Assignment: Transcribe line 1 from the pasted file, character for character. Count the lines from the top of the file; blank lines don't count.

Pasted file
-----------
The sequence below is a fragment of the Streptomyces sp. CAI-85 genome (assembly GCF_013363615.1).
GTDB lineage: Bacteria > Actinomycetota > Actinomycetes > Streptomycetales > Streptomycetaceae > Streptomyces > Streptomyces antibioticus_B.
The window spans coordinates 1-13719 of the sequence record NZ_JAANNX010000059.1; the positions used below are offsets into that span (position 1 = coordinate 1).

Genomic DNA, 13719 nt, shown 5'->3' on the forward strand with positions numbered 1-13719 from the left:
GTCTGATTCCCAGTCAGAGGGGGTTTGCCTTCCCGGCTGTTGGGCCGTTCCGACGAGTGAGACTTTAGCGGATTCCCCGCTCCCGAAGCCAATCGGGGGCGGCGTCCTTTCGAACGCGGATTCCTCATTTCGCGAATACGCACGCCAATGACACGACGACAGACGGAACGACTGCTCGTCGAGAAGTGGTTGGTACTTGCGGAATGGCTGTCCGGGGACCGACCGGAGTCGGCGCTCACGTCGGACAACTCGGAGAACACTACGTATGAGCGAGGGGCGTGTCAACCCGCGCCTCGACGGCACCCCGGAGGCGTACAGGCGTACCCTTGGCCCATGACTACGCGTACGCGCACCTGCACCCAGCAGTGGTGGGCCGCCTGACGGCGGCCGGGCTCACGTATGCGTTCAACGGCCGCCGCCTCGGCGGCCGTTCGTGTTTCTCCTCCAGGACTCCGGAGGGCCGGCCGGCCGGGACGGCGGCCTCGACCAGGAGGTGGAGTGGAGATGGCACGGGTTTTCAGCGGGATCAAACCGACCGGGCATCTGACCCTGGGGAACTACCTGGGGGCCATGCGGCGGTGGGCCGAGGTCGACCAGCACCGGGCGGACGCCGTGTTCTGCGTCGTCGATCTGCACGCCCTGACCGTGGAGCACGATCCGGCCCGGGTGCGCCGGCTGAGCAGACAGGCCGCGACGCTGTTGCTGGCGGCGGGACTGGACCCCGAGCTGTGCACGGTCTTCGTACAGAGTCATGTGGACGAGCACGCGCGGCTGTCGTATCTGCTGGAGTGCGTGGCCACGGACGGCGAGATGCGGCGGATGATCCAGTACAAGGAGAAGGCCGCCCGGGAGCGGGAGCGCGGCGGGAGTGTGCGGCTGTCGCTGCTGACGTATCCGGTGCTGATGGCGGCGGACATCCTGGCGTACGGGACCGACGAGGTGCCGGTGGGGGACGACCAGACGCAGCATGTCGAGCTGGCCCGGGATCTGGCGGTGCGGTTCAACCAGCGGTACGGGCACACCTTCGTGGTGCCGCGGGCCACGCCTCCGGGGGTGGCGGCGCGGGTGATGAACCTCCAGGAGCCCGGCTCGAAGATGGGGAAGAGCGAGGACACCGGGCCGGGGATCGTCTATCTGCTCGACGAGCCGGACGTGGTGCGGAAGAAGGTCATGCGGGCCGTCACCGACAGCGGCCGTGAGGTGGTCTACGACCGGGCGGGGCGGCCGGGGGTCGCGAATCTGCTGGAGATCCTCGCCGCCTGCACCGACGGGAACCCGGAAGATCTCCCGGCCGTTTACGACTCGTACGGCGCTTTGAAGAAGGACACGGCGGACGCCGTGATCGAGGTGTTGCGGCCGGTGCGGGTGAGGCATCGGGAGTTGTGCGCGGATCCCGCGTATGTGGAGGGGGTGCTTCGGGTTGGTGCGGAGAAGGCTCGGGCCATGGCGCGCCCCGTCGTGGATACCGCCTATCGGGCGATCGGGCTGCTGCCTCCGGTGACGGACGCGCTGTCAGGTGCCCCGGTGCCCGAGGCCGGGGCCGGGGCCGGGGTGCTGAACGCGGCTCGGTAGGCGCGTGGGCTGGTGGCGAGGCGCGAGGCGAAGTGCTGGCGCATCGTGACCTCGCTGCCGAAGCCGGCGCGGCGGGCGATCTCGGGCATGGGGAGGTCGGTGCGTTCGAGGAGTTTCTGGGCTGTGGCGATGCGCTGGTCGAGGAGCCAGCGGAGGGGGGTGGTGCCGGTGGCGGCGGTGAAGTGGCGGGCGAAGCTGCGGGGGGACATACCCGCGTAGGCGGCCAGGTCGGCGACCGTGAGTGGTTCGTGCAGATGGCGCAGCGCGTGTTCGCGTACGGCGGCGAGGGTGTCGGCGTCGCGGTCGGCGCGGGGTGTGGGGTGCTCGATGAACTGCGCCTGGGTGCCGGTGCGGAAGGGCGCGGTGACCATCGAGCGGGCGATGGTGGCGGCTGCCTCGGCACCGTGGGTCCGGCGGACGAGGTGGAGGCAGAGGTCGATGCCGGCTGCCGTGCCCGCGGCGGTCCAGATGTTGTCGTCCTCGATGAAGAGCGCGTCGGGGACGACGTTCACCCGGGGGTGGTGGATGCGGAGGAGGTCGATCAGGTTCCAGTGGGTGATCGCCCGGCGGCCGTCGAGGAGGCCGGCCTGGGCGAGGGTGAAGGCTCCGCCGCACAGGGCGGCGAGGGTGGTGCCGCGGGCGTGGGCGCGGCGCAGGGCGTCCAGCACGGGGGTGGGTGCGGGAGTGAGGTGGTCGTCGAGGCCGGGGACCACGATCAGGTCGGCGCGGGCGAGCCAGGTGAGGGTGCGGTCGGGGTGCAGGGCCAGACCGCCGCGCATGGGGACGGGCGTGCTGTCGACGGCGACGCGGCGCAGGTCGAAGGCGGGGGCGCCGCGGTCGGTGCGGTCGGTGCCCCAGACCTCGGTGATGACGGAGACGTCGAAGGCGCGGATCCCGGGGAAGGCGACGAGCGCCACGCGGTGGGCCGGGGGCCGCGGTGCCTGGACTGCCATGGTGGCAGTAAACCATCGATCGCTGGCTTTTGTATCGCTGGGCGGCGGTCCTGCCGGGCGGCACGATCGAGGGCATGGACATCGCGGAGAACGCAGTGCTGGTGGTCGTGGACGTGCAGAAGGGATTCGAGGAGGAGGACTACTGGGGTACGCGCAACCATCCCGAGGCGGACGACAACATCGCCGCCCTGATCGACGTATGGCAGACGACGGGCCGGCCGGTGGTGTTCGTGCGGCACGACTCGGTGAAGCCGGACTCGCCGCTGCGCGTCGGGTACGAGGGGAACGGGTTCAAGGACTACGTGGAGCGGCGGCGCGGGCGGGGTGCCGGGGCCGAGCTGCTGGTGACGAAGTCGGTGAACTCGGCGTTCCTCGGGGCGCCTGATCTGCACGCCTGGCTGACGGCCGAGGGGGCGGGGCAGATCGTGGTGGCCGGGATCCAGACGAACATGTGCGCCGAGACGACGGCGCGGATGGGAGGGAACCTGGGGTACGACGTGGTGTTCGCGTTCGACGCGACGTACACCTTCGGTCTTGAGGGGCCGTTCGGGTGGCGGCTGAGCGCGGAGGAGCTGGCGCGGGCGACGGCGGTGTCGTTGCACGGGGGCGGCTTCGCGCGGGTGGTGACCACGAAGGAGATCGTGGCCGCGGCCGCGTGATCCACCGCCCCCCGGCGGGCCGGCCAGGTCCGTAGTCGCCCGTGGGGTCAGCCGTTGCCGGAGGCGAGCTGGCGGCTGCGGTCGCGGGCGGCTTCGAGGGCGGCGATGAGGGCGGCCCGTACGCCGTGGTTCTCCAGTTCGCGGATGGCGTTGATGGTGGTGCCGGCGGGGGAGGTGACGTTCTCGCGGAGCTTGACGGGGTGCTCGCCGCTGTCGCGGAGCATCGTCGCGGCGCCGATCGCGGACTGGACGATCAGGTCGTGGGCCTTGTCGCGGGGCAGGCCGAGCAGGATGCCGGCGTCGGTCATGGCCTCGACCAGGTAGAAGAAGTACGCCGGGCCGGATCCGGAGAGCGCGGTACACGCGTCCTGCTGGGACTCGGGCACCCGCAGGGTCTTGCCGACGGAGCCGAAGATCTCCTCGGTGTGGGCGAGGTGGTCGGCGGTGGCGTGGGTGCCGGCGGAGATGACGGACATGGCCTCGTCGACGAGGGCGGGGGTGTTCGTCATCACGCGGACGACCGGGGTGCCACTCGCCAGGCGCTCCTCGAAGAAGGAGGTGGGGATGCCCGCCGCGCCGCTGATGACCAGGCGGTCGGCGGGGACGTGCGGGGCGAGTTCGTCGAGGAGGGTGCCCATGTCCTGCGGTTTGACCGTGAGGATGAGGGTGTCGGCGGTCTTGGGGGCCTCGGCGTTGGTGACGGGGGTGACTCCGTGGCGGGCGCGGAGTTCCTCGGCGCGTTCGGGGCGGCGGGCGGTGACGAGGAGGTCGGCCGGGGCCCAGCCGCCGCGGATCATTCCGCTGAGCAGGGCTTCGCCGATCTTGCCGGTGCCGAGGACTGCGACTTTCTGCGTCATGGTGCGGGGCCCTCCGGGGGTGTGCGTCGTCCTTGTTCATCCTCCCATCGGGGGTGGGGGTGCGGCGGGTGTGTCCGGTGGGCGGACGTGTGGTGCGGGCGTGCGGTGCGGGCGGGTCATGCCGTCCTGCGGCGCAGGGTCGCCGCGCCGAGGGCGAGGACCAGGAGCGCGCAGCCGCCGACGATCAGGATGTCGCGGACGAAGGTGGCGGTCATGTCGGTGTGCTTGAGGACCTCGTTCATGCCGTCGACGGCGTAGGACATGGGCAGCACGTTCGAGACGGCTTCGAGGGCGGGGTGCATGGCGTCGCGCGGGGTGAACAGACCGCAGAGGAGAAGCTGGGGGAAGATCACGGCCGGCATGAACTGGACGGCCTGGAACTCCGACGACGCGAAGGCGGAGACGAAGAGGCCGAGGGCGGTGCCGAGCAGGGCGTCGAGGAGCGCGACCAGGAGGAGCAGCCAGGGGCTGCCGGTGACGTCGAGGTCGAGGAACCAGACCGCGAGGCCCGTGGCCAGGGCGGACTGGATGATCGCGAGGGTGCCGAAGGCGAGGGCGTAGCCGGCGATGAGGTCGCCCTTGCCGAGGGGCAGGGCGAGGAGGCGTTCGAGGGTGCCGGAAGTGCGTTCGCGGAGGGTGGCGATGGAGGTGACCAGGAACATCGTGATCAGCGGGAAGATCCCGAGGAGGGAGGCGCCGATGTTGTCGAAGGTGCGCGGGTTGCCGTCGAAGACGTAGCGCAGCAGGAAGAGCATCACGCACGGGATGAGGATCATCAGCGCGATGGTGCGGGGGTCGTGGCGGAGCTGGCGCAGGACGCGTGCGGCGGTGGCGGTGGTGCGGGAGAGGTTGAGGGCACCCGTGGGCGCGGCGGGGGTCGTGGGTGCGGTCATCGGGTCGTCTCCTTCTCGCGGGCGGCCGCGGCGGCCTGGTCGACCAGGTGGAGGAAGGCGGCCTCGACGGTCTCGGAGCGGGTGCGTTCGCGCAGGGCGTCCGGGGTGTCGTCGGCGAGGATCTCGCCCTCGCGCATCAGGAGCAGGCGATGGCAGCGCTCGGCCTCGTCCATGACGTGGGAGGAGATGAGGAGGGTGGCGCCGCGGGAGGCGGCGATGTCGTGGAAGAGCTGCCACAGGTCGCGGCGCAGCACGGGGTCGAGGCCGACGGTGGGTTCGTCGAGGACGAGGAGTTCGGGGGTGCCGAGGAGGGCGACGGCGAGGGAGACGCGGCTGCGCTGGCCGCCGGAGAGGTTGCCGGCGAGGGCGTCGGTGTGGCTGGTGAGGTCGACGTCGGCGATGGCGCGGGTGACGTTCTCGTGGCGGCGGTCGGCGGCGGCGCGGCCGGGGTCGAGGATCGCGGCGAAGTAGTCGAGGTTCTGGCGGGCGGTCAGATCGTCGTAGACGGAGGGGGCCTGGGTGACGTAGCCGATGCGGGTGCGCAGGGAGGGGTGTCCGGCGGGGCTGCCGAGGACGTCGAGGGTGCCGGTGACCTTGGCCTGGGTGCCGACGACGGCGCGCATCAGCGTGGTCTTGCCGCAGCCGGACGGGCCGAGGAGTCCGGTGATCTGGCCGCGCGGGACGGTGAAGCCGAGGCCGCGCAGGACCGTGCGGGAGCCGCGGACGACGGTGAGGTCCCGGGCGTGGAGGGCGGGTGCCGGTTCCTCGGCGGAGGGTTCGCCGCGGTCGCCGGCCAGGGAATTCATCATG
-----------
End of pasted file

The sequence below is a fragment of the Streptomyces sp. CAI-85 genome (assembly GCF_013363615.1).